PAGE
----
Jim followed the typical path after University at UNB - go to Ontario, get some experience in the high tech field and eventually plan to come back to the Maritimes. It only took Jim six years to make that decision but what was unexpected was choosing Nova Scotia as the place to establish his roots. Now he is making up lost time by exploring Nova Scotia via a few outdoor activities: camping, hiking, running & geocaching. With the help of his little gadgets, Jim will be exploring and discovering history, places & things in Nova Scotia.
Intermixed with the spruce forests, we would pass berry shrubs and barrens until we started getting close to the edge and finally getting a good look at the Bedrock cliffs of Gaff Point. At this point, my hiking buddy was leashed to make sure he stayed on-trail. We went around the point clockwise, so a good portion of the hike was along the bedrock exposures. We took a moment to enjoy the fantastic views of the glacial till as we rounded the point. From here, we saw the more recent trail work keeping us dry as we cross the last few boggy sections.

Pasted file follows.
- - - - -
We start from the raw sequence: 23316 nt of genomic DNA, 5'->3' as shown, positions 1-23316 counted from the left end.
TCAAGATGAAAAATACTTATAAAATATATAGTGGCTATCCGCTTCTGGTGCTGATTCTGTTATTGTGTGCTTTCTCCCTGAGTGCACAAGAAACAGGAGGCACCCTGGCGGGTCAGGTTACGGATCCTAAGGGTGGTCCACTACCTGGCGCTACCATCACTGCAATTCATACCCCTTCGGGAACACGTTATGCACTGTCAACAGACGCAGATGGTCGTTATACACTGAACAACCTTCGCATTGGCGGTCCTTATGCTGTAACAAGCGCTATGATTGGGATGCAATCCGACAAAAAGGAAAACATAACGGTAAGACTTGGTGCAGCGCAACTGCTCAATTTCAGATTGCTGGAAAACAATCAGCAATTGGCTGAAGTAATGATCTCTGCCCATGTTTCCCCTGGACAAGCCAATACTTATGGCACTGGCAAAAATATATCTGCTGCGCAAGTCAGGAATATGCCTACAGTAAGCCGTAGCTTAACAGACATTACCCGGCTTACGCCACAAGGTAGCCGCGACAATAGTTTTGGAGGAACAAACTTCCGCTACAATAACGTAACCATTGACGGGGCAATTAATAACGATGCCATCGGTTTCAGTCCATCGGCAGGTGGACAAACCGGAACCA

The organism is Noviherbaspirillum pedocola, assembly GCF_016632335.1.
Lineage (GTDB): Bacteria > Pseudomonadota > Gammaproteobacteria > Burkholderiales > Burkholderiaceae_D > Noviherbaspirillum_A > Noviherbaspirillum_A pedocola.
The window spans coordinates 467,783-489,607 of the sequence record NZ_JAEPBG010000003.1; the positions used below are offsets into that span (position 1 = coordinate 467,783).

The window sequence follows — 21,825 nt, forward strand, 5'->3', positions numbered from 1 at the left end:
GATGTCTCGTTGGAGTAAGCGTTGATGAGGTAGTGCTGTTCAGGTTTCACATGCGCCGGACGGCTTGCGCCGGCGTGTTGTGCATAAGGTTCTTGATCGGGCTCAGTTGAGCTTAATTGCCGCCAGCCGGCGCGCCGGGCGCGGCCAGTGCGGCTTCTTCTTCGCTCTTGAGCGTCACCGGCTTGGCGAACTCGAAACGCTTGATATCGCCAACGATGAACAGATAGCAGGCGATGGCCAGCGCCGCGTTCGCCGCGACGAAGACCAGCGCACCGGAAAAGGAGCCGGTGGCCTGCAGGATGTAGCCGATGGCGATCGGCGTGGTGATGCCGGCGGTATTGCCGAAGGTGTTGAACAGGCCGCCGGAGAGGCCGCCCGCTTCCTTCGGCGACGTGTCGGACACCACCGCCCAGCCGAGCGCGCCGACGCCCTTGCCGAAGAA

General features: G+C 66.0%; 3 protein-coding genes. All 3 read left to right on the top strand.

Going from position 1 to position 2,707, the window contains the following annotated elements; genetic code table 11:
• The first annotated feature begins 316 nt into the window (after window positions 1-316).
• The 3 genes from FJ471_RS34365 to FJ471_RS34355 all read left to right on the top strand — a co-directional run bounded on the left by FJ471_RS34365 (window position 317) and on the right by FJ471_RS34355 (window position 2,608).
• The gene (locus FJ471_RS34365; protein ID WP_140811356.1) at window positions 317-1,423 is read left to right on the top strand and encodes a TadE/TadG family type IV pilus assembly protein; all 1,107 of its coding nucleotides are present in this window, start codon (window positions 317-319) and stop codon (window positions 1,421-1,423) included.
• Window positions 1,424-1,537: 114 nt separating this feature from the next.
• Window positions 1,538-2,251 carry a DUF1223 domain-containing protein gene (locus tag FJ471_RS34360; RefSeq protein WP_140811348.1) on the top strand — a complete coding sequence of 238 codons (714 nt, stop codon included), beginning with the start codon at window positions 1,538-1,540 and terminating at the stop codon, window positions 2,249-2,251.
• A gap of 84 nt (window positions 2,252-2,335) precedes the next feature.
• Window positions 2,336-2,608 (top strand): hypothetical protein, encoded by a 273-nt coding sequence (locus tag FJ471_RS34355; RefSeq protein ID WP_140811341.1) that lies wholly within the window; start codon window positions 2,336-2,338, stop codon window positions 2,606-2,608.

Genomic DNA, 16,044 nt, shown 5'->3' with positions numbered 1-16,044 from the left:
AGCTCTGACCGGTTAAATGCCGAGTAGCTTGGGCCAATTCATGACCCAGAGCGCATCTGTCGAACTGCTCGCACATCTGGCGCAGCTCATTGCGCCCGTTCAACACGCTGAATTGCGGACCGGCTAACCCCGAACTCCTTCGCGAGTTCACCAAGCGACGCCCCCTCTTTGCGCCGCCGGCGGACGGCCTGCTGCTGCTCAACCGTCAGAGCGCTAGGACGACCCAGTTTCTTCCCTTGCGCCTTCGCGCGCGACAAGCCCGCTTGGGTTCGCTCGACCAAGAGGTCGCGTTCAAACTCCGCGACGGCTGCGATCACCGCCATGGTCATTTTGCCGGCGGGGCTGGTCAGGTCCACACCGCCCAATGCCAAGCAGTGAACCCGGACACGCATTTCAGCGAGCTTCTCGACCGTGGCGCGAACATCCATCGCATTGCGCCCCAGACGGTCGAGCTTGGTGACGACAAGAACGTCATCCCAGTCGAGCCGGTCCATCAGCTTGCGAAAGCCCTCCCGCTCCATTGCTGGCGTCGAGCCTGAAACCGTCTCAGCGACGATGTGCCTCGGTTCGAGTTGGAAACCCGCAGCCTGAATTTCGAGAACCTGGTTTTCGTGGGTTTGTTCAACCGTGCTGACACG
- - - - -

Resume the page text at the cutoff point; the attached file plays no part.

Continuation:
The clockwise loop of the Rogart Mountain Trail crosses a few streams and old foundations along the way. The climb isn't very hard and the trail is well used. Once we started the final climb to the summit, you could see some great views including Nuttby Mountain, the highest peak in mainland Nova Scotia. The mix of hardwoods and maple trees made the hike very scenic, we could imagine how nice it would be in the fall.
We spent two days deep in the backcountry of Kejimkujik National Park. The proposed route this year was 48 kms of hiking and/or biking across both the northern & southern portions of the park. Park users can travel one of three ways: hiking, biking & paddling. Our route focused on hiking & biking.
Starting in 1793, York Redoubt was an important defensive piece of the British during its various conflicts with France. With straight line of sight to both the Halifax Citadel and Fort McNab, York Redoubt was the first line of defense as you approached the Halifax Harbour.
The park itself is a popular day-use location during the summer with its green picnic space, beach and boat launch. In the winter,the hiking trails and the gated road becomes part of a larger network where you can enjoy snow shoeing or cross country skiing.
I decided to take the drive up to the Pomquet area, specifically to Monks Head to hike the local trails. We parked the car at Chez Deslauriers and checked out the trail map. The general area was settled by George Monk in 1784, the home that sits on top of the hill was moved to its current location sometime after the 1860's.
The park offered two trails to explore, we decided to hike the longer Port Joli Loop. The trail featured more coastline. We hiked along the gravelled trail for about another kilometre until we got to the trailhead. I noted the colourful warning sign of bear activity in the area.